We must fix the ACA’s marriage penalty
The unfortunate delay in the Affordable Care Act’s employer mandate until 2015 gives our elected representatives in Washington an important opportunity: They can get together and remove the ACA’s little-known marriage penalty.
An unfortunate exclusion in the Affordable Care Act bars access to the exchanges to otherwise eligible spouses and children of workers who are offered family coverage through their employers — even if that family coverage is not affordable by ACA standards.
Unless Congress acts soon, the ACA will leave many unsuspecting working families underinsured and medically and financially vulnerable, with high family premiums, family deductibles and family out-of-pocket limits. Furthermore, exclusion from the exchanges also bars these families from accessing the ACA’s premium subsidies and tax credits. What were our representatives thinking?
As U.S. Rep. Keith Ellison told me last fall, “No law is perfect.” However, the whole purpose of the ACA is to make health coverage affordable for working families. Congress needs to take advantage of this hiatus and act quickly to remove the ACA’s hidden marriage penalty.
Amy Hummel, Robbinsdale
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Recent stories, letters and editorials on health insurance left out important details that would give readers a more complete picture.
With “Smart reforms on health plan costs” (July16), the Star Tribune Editorial Board continued to show its lack of understanding of the complexity of state insurance programs and its willingness to leave out important facts. For example, the report referenced in the editorial includes the fact that Minnesota’s health plans lost $191 million on the state’s General Assistance Medical Care Program. The editorial cites profits in one program without the balance of losses in another, even while knowing the programs came to the insurers as a package deal. A deal, by the way, the insurers are required by law to take. (A fact that is also ignored.)
A story made allegations about the financial status of Minnesota HMOs. The report completely ignored the fact that as the cost of care continues to rise, so must the amount of money in reserve. It’s the law. You don’t have to take my word for it — ask the state’s insurance experts at the Minnesota Department of Commerce.
Profits and administrative expenses in Minnesota’s nonprofit health insurance system are some of the lowest in the country. Last year, our seven members’ spent $52 million every day for medical care for enrollees. Profits from their insurance business were 0.57 percent, and administrative expenses were 8.2 percent of overall revenue.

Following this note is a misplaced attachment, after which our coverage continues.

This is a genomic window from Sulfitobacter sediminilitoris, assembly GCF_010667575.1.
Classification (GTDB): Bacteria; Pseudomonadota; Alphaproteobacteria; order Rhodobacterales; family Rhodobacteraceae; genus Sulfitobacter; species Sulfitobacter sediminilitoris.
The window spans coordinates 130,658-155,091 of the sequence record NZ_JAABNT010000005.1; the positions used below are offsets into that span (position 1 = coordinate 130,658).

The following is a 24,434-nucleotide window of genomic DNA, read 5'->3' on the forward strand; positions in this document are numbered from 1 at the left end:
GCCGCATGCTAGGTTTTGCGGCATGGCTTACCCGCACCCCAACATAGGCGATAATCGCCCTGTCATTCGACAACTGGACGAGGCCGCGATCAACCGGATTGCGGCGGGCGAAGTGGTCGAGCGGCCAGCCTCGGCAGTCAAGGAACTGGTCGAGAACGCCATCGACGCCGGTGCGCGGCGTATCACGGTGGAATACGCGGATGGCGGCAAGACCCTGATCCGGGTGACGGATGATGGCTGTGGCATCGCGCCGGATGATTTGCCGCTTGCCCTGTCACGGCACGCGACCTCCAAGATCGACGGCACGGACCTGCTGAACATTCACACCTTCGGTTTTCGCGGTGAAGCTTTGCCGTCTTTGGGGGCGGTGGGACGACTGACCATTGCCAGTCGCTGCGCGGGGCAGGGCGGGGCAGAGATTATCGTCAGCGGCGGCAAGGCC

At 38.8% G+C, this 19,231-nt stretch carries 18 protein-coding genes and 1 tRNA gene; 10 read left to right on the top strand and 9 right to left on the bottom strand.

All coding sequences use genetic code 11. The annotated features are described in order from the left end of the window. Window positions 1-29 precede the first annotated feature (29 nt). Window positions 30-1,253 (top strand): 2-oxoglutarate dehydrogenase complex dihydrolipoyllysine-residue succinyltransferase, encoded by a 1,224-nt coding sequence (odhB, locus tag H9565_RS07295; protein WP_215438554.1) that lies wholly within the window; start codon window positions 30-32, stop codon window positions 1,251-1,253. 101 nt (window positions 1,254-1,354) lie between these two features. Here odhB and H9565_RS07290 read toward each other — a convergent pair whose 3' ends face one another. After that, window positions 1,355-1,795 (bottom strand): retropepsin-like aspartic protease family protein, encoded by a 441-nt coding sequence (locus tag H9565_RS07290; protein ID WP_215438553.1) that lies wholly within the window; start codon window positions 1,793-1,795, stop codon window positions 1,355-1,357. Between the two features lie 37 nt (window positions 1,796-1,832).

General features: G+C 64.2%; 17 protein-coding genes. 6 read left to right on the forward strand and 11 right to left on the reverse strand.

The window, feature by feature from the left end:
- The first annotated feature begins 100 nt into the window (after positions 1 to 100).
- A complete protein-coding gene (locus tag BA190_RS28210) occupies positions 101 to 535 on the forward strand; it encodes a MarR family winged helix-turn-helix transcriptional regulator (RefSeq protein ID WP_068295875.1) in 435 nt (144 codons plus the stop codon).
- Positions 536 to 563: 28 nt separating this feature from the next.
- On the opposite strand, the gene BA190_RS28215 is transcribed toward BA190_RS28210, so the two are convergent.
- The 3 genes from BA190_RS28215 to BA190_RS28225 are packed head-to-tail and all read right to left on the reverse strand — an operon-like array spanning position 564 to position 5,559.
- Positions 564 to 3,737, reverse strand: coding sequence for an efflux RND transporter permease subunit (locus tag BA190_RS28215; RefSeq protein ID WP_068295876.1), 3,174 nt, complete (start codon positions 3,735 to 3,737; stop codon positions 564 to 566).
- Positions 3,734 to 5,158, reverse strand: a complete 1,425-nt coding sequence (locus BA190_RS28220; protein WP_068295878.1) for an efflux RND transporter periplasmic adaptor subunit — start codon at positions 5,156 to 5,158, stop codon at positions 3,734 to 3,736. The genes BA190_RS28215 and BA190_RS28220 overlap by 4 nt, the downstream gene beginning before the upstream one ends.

These are important conversations. And it’s important that they are based on all the facts.
JULIE BRUNNER, St. Paul
The writer is executive director of the Minnesota Council of Health Plans.
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Editorial Board’s inconsistency shines
“What’s going on in Wisconsin, North Dakota, South Dakota and Iowa ought to be a wake-up call to Minnesotans who prefer that physicians, not politicians, guide an individual’s medical care.” Now, the key phrase there is “physicians, not politicians.”
I would take it by that statement that the Editorial Board would be against Obamacare. Is not Obamacare going to be run by politicians? Or is this just one if those things that is conveniently overlooked by the Editorial Board? After all, sometimes we can have it both ways.
EDWARD McHUGH, East Bethel
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The editorial’s headline was correct (“Women’s health at stake in 2014”) but the Editorial Board has no idea what it means. Abortion is not good for women. The adverse physical and emotional effects are well-documented – even if they are usually denied exposure by the politically correct media. Rather than taking away a problem, abortion makes you the mother of a dead baby, and when that fact hits home, the regret, depression and anger begin … and may never end.
And it is not just women who are affected: The men, including the ones who may have pushed for the abortion, also experience regret and a sense of loss of manhood, having failed to protect their offspring.
Dr. ROSS S. OLSON, Minneapolis
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When I moved to Minnesota in 2004, I was shocked to learn that there were only seven abortion clinics in the entire state. Today only five remain, four of them in the Twin Cities and one in Duluth. If you live anywhere else, you’re in for a long drive in the dark hours of the morning, and only after your visit at least 24 hours earlier as your physician reads a mandatory state-written script that replaces the existing medical informed consent process.
If you’re under 18, you will need to prove that you have notified both your parents of your decision: Minnesota has one of the nation’s strictest parental notification laws. Furthermore, the state’s largest public hospital, Hennepin County Medical Center, does not provide abortions. And while the national average cost for a first-trimester abortion is $450, the lowest price in Minnesota is over $600. For anyone struggling to make ends meet, cost itself is a significant barrier.
All this to say that, yes, things could be much worse for women in Minnesota. And would be, had Gov. Mark Dayton not vetoed abortion restrictions that the Legislature passed in 2012. But the state is far from a safe harbor for the one in three Minnesota women who will have an abortion in their lifetimes.
STACEY BURNS, Minneapolis
The Opinion section is produced by the Editorial Department to foster discussion about key issues. The Editorial Board represents the institutional voice of the Star Tribune and operates independently of the newsroom.